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A mechanical issue has grounded the Mon Incline

Keith Srakocic

In a city of winding rivers and towering hills, bold bridges and gravity-defying steps, the 153-year-old Monongahela Incline is still a standout of transportation ingenuity. Each weekday it carries some 1,000 people up and down the steep side of Mount Washington without a hitch. Until Friday.

Fulfilling the worst fears of this city’s more anxious citizens, the two cars stopped suddenly around 5 p.m., about 50 feet from the top and bottom stations. On Monday, Pittsburgh Regional Transit officials announced that a preliminary investigation concluded an air conditioning unit caused the unexpected halt.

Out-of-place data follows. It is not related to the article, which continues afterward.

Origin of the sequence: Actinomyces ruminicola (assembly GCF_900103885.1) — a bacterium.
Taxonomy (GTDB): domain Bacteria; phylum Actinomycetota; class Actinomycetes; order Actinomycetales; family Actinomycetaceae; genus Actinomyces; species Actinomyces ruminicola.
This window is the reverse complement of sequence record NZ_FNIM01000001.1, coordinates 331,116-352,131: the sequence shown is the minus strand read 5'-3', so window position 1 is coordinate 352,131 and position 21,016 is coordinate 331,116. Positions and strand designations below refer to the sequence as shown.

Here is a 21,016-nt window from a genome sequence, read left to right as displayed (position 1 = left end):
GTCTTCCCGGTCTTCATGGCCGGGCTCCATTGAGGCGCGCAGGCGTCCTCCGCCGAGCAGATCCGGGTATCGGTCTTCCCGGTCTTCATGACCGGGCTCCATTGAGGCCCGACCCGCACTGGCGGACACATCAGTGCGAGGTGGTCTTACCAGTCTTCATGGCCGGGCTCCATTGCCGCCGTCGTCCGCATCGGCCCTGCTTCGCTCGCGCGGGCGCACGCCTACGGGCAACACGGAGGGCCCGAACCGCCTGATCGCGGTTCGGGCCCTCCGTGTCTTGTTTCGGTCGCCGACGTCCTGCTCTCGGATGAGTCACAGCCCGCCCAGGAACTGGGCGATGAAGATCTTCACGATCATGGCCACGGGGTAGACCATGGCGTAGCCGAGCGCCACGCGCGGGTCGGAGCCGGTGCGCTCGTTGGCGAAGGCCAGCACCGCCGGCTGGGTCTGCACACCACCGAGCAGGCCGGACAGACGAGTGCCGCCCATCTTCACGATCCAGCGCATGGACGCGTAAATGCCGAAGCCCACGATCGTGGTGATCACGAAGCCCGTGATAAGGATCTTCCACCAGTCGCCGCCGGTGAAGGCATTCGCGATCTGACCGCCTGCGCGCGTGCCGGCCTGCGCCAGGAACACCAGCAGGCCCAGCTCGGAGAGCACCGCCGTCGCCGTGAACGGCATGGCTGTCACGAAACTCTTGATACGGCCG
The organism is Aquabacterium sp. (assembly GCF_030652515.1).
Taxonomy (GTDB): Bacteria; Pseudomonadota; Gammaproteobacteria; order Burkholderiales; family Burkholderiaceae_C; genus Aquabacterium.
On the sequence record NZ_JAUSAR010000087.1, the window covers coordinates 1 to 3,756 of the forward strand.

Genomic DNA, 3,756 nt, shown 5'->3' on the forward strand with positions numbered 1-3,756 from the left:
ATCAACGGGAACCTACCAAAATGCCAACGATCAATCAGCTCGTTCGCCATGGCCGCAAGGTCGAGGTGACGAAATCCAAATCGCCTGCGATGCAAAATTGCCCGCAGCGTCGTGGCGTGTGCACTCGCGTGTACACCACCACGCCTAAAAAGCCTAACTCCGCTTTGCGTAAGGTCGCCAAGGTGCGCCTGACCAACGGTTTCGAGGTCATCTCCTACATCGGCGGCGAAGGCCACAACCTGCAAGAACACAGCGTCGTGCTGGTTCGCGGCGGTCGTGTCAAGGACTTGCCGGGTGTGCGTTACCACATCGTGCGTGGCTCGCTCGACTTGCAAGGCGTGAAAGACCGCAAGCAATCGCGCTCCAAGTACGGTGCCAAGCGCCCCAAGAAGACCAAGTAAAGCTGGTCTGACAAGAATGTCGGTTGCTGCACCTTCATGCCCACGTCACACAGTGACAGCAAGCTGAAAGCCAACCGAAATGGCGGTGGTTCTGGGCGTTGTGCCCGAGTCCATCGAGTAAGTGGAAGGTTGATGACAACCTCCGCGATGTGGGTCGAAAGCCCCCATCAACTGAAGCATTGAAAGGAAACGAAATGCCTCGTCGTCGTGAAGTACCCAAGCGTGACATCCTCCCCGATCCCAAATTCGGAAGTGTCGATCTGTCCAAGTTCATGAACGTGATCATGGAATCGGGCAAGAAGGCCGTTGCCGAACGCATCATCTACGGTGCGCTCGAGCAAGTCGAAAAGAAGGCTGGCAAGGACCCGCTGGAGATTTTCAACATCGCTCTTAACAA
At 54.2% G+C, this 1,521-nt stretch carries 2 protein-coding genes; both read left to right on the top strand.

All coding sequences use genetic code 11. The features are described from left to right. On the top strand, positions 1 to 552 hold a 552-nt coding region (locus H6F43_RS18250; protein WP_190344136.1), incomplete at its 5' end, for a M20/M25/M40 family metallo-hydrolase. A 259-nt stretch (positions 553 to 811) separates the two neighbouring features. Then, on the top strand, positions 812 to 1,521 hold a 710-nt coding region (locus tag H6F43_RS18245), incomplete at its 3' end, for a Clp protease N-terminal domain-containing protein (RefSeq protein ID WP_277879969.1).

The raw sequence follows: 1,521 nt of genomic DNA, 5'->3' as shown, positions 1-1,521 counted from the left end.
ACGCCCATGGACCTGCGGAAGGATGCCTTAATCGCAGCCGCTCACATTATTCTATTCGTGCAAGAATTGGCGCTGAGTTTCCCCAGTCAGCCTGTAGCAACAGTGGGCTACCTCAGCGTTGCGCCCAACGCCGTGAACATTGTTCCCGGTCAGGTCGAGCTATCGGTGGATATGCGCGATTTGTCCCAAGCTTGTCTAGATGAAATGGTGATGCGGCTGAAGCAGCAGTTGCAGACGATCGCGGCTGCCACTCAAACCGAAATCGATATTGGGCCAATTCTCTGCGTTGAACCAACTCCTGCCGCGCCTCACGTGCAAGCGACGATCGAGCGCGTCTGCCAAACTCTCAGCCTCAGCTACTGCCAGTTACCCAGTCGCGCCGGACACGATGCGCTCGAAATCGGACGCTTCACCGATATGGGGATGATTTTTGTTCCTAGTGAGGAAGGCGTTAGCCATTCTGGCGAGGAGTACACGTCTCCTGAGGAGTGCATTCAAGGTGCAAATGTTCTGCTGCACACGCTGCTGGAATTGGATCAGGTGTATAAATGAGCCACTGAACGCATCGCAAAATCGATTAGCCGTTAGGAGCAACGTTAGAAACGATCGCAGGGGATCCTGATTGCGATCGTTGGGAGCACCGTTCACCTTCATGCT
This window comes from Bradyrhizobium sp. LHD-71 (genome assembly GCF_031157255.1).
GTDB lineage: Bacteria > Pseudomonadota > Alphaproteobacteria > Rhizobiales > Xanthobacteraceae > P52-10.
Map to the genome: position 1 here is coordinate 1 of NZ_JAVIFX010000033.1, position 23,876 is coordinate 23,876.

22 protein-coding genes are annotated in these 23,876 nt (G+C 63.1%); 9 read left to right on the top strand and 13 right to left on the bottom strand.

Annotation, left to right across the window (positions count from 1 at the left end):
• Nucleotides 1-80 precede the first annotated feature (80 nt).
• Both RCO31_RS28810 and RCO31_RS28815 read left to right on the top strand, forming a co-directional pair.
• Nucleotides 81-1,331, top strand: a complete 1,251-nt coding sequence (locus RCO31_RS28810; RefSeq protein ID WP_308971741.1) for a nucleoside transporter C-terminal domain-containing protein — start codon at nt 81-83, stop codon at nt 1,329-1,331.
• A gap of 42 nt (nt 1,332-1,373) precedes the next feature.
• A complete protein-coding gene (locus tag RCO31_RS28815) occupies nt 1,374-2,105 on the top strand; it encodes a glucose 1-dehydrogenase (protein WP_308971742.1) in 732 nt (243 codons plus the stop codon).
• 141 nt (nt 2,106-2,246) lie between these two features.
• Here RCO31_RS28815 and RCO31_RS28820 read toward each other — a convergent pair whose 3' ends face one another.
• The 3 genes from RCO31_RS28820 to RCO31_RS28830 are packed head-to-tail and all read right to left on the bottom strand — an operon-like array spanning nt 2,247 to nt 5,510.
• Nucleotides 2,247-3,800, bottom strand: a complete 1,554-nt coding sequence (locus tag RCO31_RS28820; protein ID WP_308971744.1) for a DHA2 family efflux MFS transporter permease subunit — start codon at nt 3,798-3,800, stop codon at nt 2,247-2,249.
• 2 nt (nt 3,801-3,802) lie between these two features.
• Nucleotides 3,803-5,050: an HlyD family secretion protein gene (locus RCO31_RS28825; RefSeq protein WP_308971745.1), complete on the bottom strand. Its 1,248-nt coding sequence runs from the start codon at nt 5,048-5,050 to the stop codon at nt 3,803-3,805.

Most of the mechanicals for the incline are in the basement of the top station, and an AC unit ensures that some of the electric circuitry doesn’t overheat. However, a condensation buildup appears to have interrupted that circuitry and triggered the emergency brake, according to PRT spokesperson Adam Brandolph.

Pittsburgh Regional Transit police, firefighters, and paramedics headed to the scene, prepared to rescue the 12 people suspended on the side of the hill. Ultimately, the cars were able to finish their trip at 6 p.m. PRT closed the incline immediately after.

Engineers are looking for a way to better allow condensation to evaporate. In the meantime, the incline will remain closed until further notice.

Officials say they will test drive any solution several times before returning the incline to service.

An $8 million rehabilitation of the Monongahela Incline wrapped in late 2022, and the system was last inspected this March.